Teacher resources to help with lessons about sustainable manufacturing

Is your class talking about the UN Sustainable Development Goals?

Many schools are incorporating the United Nations (UN) 17 Sustainable Development Goals (SDGs) into their curriculum. The UN calls these goals “the blueprint for peace and prosperity for people and the planet”. Since we’re a manufacturer, we’re covering Goal #12: Responsible Consumption and Production Patterns on this resource page. Read on to find content to work into your lesson plans about the environment, sustainable materials and even pandas. We hope your students find ways to connect with this topic and enjoy learning more about it.

Image source: sdgs.un.org/goals

How products are made relates to the UN's Goal #12

Goal 12 is called Responsible Consumption and Production Patterns and directly relates to making products, which is what we do. We don’t have an endless supply of resources that are typically used to manufacture products, like steel, wood and plastic. The way we are extracting them, using them and discarding them is a problem. That’s why we are making products from sustainable materials like bamboo and recycled plastic lumber. See the infograph below for facts, figures and discussion topics about Goal 12 and download the full report that includes infographs and more about all 17 goals.

Image source: sdgs.un.org/goals

How are we as a company contributing to achieving Goal 12?

We are eliminating all plastic from our packaging (we have almost reached that goal) and developing products that use sustainable materials like recycled plastic lumber and bamboo.  

Bamboo is a more environmentally-friendly material because it's a type of grass, so unlike trees, it grows back from its stump quickly and can be harvested many times—it doesn’t die after it’s cut down. When it grows it sequesters carbon making our air cleaner, whereas steel and plastic produce carbon when made, which contributes to greenhouse gases.

Another way that we are contributing to this goal is by making sure our source for bamboo is using sustainable farming practices. Our bamboo supplier is Business Social Compliance Initiative (BSCI) certified. This ensures they uphold workers’ standards and environmentally responsible processes.

Did you know?

Our Bamboo Teaching Easel produces 38% less carbon than our metal model?



Bamboo facts:

>Bamboo isn’t a tree, it’s in the grass family
>It can grow up to 4 feet/1 meter a day!
>Bamboo has a similar strength to wood
>It absorbs between 100 and 400 tons of carbon per hectare unlike steel and plastic which produce carbon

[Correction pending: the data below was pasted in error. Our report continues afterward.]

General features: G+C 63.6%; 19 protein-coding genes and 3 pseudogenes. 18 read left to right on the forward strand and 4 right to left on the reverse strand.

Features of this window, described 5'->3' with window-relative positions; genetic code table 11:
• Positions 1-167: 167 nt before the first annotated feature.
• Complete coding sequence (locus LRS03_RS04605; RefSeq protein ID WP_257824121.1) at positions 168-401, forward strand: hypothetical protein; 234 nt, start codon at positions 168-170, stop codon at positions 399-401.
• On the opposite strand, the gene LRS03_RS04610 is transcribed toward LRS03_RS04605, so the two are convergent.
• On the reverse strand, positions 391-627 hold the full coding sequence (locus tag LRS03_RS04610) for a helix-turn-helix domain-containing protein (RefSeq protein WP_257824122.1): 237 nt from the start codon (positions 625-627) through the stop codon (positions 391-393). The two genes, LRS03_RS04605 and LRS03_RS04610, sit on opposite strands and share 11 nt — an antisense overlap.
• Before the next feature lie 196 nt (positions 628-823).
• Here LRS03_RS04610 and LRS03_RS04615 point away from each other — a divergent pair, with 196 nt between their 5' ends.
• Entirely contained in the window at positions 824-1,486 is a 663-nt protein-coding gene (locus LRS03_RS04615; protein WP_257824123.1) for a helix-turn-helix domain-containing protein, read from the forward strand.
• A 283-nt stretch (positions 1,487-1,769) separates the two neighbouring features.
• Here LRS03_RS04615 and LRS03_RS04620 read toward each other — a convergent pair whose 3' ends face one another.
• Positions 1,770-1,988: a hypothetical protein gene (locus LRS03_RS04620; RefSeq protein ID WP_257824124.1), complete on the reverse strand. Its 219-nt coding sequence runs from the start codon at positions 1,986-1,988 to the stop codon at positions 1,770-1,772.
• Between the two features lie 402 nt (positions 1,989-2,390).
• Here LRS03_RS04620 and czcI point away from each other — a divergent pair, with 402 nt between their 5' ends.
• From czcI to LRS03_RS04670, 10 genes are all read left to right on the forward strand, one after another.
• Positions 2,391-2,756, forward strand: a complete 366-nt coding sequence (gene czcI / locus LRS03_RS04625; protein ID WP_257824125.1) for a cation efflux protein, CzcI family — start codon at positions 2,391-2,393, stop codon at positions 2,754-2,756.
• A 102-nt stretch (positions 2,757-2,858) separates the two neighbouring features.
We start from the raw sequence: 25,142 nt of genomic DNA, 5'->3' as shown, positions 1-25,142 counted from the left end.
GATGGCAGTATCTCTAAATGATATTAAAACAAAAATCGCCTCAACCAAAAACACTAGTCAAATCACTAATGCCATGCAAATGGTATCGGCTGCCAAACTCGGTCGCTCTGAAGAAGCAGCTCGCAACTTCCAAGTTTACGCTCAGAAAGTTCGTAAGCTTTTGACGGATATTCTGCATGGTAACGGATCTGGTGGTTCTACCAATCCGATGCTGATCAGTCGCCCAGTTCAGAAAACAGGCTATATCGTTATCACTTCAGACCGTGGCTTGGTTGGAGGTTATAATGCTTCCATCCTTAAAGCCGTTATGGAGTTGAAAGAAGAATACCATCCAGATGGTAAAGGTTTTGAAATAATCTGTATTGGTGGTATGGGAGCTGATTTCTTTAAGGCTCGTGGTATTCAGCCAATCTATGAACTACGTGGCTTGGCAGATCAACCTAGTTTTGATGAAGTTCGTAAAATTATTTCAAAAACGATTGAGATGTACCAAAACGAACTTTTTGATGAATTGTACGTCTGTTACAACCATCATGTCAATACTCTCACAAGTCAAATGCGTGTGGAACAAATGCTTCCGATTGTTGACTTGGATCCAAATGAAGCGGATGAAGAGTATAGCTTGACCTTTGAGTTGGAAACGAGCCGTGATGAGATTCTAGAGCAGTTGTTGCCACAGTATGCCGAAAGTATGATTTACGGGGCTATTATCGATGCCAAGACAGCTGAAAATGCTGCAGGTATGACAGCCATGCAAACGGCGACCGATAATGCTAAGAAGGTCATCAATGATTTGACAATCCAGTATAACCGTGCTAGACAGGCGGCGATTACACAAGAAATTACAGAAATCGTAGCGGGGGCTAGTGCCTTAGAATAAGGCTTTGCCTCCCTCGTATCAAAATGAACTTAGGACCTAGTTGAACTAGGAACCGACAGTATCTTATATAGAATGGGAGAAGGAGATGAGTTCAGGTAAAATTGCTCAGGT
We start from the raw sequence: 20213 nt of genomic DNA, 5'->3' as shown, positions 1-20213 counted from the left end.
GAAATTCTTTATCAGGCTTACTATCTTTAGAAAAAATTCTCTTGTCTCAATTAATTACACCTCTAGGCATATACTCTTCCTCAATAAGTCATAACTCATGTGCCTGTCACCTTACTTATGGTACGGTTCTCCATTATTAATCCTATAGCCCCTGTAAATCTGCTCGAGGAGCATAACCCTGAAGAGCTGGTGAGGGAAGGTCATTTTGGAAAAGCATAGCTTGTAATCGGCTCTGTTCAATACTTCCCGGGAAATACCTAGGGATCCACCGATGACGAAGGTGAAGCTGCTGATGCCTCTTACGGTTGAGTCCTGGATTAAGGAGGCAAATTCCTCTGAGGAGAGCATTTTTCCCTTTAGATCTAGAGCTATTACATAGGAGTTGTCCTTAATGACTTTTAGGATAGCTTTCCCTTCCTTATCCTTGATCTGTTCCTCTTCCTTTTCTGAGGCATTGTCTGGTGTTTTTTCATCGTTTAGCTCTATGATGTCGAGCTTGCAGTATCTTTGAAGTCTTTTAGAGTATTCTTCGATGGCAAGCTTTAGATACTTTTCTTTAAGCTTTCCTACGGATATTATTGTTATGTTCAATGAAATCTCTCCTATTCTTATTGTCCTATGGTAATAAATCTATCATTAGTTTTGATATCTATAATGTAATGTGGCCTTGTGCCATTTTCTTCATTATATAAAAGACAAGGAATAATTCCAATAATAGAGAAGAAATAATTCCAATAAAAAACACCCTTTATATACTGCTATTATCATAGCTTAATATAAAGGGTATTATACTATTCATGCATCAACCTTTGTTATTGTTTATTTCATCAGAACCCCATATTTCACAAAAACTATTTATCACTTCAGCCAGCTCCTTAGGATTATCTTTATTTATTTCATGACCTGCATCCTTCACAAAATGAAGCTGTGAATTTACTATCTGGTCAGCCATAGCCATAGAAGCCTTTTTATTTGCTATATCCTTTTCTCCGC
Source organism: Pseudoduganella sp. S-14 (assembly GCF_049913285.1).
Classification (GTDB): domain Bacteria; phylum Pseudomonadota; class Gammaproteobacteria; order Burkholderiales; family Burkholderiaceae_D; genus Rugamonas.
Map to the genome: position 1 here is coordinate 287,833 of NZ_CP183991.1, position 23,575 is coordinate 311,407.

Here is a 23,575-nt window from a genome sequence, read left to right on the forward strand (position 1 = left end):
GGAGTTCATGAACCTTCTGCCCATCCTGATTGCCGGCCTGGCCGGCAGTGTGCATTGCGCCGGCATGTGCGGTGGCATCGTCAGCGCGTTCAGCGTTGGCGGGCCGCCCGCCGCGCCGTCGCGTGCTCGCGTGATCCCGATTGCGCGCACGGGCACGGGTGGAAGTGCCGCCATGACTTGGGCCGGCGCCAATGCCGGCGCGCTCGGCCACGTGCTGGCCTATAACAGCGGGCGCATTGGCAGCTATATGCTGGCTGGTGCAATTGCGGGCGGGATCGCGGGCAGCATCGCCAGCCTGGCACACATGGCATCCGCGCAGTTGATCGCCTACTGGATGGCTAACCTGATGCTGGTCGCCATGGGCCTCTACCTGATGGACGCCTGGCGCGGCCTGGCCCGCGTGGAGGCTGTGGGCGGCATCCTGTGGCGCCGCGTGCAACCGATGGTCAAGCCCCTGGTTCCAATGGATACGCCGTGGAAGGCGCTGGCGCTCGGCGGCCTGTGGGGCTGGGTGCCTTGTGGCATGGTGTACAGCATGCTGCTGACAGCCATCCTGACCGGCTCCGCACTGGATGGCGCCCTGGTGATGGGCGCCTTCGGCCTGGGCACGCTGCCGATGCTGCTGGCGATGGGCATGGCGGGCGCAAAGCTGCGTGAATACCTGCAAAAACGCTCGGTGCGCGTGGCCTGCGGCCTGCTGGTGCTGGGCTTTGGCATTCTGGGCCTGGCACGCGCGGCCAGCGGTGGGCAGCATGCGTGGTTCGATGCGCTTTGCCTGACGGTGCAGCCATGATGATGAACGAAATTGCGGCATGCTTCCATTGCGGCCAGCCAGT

>Download the Bamboo Fact Sheet



Pandas eat bamboo, but don't worry, it's not the species we are using to make products—it's too tough!

> Pandas eat 12-14 hours a day!
> They eat up to 84 lbs/38.1 kg
> Learn more panda facts here


For every bamboo product purchased, we will make a donation to conserve natural panda habitat through the World Wildlife Fund*.

Teacher resources and activities

Bamboo resources

Hands-on activites and more

This Wildlife & Wildlands toolkit is aimed at the middle school grade level


Over 90 hands-on activities that bring environmental ed into just about every subject ($49.99-19.99)

Forests Ontario has several activities including leaf bingo!

A teacher’s guide to the Ocean & Cryosphere for primary & secondary school

Panda resources

Curious what pandas eat, how big they grow and more? The WWF has lots to share!


Bamboo is basically 'fake meat' for giant pandas. Get the story here

More resources about the UN's Goal #12

Discussion topics relating to sustainable consumption:

  • A target set by the UN (target 12.5) is "by 2030 to substantially reduce waste generation through prevention, reduction, recycling and reuse". Using the infograph above, discuss what a material footprint is, why your students think the increase in our footprint is happening and what can be done to reduce their material footprint.
  • Part of target 12.5 includes electronic waste (e-waste). Discuss what e-waste is, such as:

    • Broken toys with speakers and screens built into them
    • Upgrading your cell phone and not disposing of it through trade-in programs
    • When you break your ipad or tablet by accident and instead of repairing it, you buy a new one
    • When your TV breaks, instead of repairing it, you throw it away and get a new one
  • Another target set (12. 6) is to "encourage companies, especially large ones, to adopt sustainable practices and make it part of their reporting". Discuss why large companies need to shoulder a lot of the responsibility and what the term sustainable practices means.

Goal descriptions source: sdgs.un.org/goals/goal12

* © 1986 Panda symbol WWF-World Wide Fund For Nature (also known as World Wildlife Fund).
® “WWF” is a WWF Registered Trademark.